After the United States declared its Independence from Britain on July 4, 1776, the long process of building the state began. This era started with the individual state constitutions, which blended the traditions of British and colonial rule with the new, more radical republicanism that infused the nation during the Revolutionary War. State governments established, Americans realized the need for a national government to take on responsibility for diplomatic representation and military control. The first attempt at national government was laid out in the Articles of Confederation. The Articles established a loose federation of states that all essentially acted as individual republics; the balance of power lay heavily in the states favor and the national government was far too weak to perform even its basic duties.
During the mid 1780s, the government under the Articles of Confederation proved unable to successfully levy and collect taxes, and unable to carry out the basic requirements of diplomacy. The nation was in danger of breaking apart. After Shays' Rebellion alerted many Americans to the weakness of the current national government, political leaders decided to alter the framework of government under which the United States operated.
The Constitutional Convention met in Philadelphia and determined that it was in the nation's best interest to create an entirely new framework of government. For nearly four months, the delegates at the convention deliberated on how best to accomplish this rebuilding effort. The Constitution, the result of these proceedings, sets out the tripartite system of government that is still in place in the US today. It created a bicameral legislature consisting of the House of Representatives and the Senate, an executive branch headed by the president and staffed by the cabinet, and provided for the establishment of a judicial branch, consisting of a federal-court system headed by the Supreme Court.
Although the Constitution established the basic framework of government, its wording was vague in regard to the details. Thus, the first Congress under the Constitution and the first President, George Washington, were responsible for working out the details of governance. In the first years of the new United States, Washington and the Congress created, among other things, the now accepted traditions of the cabinet and the judicial system. The precedents they set established the standard operating procedure of the national government for years to come.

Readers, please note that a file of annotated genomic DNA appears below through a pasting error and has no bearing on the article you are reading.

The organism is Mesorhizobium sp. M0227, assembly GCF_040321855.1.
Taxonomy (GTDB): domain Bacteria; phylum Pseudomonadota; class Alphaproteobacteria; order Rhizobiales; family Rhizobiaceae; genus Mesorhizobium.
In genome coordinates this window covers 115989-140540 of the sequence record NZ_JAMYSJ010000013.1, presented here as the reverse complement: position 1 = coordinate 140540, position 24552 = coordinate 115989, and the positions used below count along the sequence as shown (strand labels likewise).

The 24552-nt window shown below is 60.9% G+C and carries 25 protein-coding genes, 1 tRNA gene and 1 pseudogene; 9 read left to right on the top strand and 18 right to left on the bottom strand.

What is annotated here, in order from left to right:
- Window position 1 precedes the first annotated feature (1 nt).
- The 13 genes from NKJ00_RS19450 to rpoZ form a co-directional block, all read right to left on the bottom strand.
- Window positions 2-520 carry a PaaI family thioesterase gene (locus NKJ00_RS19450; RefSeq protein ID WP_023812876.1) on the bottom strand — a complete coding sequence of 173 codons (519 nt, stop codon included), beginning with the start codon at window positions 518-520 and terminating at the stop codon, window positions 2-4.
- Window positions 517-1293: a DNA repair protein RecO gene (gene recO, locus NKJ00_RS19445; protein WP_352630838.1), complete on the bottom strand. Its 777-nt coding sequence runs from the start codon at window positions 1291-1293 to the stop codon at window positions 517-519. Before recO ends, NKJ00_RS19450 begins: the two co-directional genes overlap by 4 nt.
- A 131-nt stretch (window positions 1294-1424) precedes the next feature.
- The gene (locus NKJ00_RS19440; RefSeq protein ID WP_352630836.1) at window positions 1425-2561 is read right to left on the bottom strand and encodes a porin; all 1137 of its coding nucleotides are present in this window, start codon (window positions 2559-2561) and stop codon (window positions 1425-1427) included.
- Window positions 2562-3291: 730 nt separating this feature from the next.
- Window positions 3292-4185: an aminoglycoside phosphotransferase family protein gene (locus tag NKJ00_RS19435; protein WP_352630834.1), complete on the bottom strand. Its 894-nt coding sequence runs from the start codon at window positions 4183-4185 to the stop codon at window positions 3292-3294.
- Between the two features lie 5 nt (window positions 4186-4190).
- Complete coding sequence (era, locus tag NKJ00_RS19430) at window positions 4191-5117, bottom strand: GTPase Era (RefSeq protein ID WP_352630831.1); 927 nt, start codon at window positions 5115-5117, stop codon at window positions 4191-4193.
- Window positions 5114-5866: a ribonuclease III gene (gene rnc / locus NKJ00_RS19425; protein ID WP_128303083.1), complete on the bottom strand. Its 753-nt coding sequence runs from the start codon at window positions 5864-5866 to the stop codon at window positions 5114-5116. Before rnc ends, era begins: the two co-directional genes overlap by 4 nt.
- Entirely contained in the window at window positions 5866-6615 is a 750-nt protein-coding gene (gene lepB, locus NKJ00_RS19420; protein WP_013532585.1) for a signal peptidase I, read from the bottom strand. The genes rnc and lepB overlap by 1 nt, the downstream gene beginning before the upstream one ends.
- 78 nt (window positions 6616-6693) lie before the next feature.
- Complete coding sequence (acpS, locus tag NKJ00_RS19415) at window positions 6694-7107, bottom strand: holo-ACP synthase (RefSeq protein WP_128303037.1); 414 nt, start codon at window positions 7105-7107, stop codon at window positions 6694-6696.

During the fight to ratify the Constitution, a division sprang up between those who wanted to grant the central government broad powers, the Federalists, and those who feared that a national government which was too strong would prove despotic, the Anti-federalists. This debate continued into the Washington administration, as Secretary of State Alexander Hamilton set forth a program of economic Federalism which included the assumption of state debts by the national government, and the creation of the Bank of the United States. His efforts paid off for the US on a general scale, but Hamilton's actions turned many away from Federalism, since they believed Hamilton had overstepped the bounds of the national government.
Added to the growing internal turmoil was the threat of war with Britain, Spain, and the Native Americans over the control of the American West (which at this point was the area around Ohio). On the brink of war with all three parties, Washington sent successful diplomatic missions to achieve peace. However, international relations proved to be yet another area where passions ran high and the American population was divided. Washington left office in 1797 pleading for an end to political division and embroilment in foreign affairs. Yet despite his best efforts, the American public was far more sharply divided in 1797 than it had been at the outset of his presidency. Even so, upon Washington's departure from office, America itself was a far more powerfully established nation.
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